Advanced Search Filters

In addition to or instead of a keyword search, use one or more of the following filters when you search.

Bookmark this Item

The International Jew: The World's Foremost Problem

the international jew
The Dearborn Independent

The increase in anti-Jewish sentiment witnessed in Germany following the First World War was not unique: in the same period, it was common for Americans to regard Jews with suspicion and fear. Some prominent figures in US public life encouraged these attitudes by characterizing Jews as "foreigners" seeking to infiltrate US society and spark a communist revolution.1

The industrialist and founder of the Ford Motor Company, Henry Ford, was among the most well known of these voices. Ford published The Dearborn Independent, a weekly newspaper produced throughout the 1920s. The newspaper also published the featured pamphlet titled, The International Jew: The World's Foremost Problem. Translated into 12 languages and available throughout North America and Europe, The International Jew was widely read. Its contents rely heavily on the antisemitic tract The Protocols of the Elders of Zion, an antisemitic publication that spread lies about Jews and advanced the idea of a Jewish conspiracy to conquer the world.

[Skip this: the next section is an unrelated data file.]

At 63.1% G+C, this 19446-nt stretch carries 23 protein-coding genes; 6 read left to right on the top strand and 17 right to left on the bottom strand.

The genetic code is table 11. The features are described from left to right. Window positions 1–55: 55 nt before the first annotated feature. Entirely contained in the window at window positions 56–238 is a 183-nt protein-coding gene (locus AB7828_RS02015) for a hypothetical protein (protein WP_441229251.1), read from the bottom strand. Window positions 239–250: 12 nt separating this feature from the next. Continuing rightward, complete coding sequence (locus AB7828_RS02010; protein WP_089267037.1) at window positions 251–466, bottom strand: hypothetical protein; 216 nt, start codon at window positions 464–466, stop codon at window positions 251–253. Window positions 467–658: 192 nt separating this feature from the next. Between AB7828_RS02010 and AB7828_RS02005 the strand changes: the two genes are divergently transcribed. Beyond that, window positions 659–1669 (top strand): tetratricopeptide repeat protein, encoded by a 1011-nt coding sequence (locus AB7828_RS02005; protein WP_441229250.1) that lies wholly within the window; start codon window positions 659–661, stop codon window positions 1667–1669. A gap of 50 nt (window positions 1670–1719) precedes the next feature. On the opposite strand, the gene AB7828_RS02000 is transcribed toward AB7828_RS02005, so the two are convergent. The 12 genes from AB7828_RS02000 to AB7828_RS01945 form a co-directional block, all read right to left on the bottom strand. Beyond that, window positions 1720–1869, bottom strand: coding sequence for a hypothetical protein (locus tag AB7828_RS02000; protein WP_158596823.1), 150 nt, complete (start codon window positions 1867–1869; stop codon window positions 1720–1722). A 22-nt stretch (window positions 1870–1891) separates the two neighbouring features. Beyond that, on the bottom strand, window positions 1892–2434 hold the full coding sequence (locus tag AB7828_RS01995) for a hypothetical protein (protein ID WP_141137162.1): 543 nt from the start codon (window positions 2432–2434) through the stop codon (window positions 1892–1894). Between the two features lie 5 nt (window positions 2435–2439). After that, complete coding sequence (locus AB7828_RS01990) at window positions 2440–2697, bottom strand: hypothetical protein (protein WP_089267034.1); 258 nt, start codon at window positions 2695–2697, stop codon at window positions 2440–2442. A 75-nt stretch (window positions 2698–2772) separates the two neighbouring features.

The International Jew describes the world's Jewish population as "being dispersed among the nations, but never merging themselves with nations and never losing a very distinctive identity." Mirroring another common stereotype in the United States and Europe, The International Jew asserted that "The Jew is the world's enigma. Poor in his masses, he yet controls the world's finances…." Every industry, it continues, had been "infiltrated" by Jewish people, from magazines, to theater, to real estate. Jews are also portrayed as crafty and greedy by nature. 

Henry Ford, as an important business figure and industrialist, used his Dearborn Independent to legitimize and spread such views. The International Jew served as a central means of introducing antisemitic attitudes, and stereotypes could easily find their way into American public forums. 

In the 1930s and 1940s, for example, both Charles E. Coughlin, a popular radio personality and Catholic reformer, and Charles Lindbergh, a famous aviator and celebrity, became well known for their antisemitic views. These figures often played on a variety of myths and stereotypes about Jews—that they had murdered Jesus Christ and were disloyal to the United States, for example.

Close Window Expand Source Viewer

This browser does not support PDFs. Please download the PDF to view it: .

Archival Information for This Item

Source (Credit)
The Dearborn Independent
Accession Number DS141 .I58 1920 v. 1-3
Date Created
November 1920
Page(s) 8-15
Document Type Newspaper Article
How to Cite Museum Materials

Thank You for Supporting Our Work

We would like to thank The Alexander Grass Foundation for supporting the ongoing work to create content and resources for Experiencing History. View the list of all donors and contributors.

Learn More
About New Teaching Resources and Scholarly Insights